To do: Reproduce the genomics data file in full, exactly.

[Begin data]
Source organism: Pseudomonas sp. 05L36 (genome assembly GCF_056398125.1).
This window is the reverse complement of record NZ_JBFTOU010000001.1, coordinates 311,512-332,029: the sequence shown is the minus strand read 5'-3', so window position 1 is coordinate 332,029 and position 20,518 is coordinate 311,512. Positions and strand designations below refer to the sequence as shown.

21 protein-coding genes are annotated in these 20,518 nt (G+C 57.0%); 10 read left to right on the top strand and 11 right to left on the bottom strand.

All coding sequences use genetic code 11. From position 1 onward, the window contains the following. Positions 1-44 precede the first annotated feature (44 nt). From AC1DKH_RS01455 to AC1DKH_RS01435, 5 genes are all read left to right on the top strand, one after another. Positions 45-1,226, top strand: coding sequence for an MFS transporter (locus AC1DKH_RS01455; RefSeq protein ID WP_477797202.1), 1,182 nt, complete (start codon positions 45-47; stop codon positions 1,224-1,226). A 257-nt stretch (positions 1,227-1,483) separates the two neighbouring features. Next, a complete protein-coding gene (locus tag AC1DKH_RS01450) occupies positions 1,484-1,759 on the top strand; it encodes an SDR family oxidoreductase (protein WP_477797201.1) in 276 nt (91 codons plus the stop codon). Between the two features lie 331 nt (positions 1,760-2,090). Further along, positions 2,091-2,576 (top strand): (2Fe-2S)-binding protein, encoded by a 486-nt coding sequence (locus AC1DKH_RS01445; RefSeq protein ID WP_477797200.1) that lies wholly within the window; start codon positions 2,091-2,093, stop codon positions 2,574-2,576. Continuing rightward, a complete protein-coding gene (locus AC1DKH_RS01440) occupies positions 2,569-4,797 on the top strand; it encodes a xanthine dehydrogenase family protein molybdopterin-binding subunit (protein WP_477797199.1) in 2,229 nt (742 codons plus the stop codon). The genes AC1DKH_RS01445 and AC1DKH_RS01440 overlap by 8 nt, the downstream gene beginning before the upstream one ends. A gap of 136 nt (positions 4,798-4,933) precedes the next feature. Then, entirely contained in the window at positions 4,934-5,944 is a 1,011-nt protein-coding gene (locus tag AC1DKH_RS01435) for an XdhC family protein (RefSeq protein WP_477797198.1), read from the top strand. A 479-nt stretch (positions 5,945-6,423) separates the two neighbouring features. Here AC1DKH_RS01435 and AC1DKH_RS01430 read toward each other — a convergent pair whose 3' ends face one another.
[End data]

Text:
Source organism: Pseudomonas sp. 05L36 (genome assembly GCF_056398125.1).
This window is the reverse complement of record NZ_JBFTOU010000001.1, coordinates 311,512-332,029: the sequence shown is the minus strand read 5'-3', so window position 1 is coordinate 332,029 and position 20,518 is coordinate 311,512. Positions and strand designations below refer to the sequence as shown.

21 protein-coding genes are annotated in these 20,518 nt (G+C 57.0%); 10 read left to right on the top strand and 11 right to left on the bottom strand.

All coding sequences use genetic code 11. From position 1 onward, the window contains the following. Positions 1-44 precede the first annotated feature (44 nt). From AC1DKH_RS01455 to AC1DKH_RS01435, 5 genes are all read left to right on the top strand, one after another. Positions 45-1,226, top strand: coding sequence for an MFS transporter (locus AC1DKH_RS01455; RefSeq protein ID WP_477797202.1), 1,182 nt, complete (start codon positions 45-47; stop codon positions 1,224-1,226). A 257-nt stretch (positions 1,227-1,483) separates the two neighbouring features. Next, a complete protein-coding gene (locus tag AC1DKH_RS01450) occupies positions 1,484-1,759 on the top strand; it encodes an SDR family oxidoreductase (protein WP_477797201.1) in 276 nt (91 codons plus the stop codon). Between the two features lie 331 nt (positions 1,760-2,090). Further along, positions 2,091-2,576 (top strand): (2Fe-2S)-binding protein, encoded by a 486-nt coding sequence (locus AC1DKH_RS01445; RefSeq protein ID WP_477797200.1) that lies wholly within the window; start codon positions 2,091-2,093, stop codon positions 2,574-2,576. Continuing rightward, a complete protein-coding gene (locus AC1DKH_RS01440) occupies positions 2,569-4,797 on the top strand; it encodes a xanthine dehydrogenase family protein molybdopterin-binding subunit (protein WP_477797199.1) in 2,229 nt (742 codons plus the stop codon). The genes AC1DKH_RS01445 and AC1DKH_RS01440 overlap by 8 nt, the downstream gene beginning before the upstream one ends. A gap of 136 nt (positions 4,798-4,933) precedes the next feature. Then, entirely contained in the window at positions 4,934-5,944 is a 1,011-nt protein-coding gene (locus tag AC1DKH_RS01435) for an XdhC family protein (RefSeq protein WP_477797198.1), read from the top strand. A 479-nt stretch (positions 5,945-6,423) separates the two neighbouring features. Here AC1DKH_RS01435 and AC1DKH_RS01430 read toward each other — a convergent pair whose 3' ends face one another.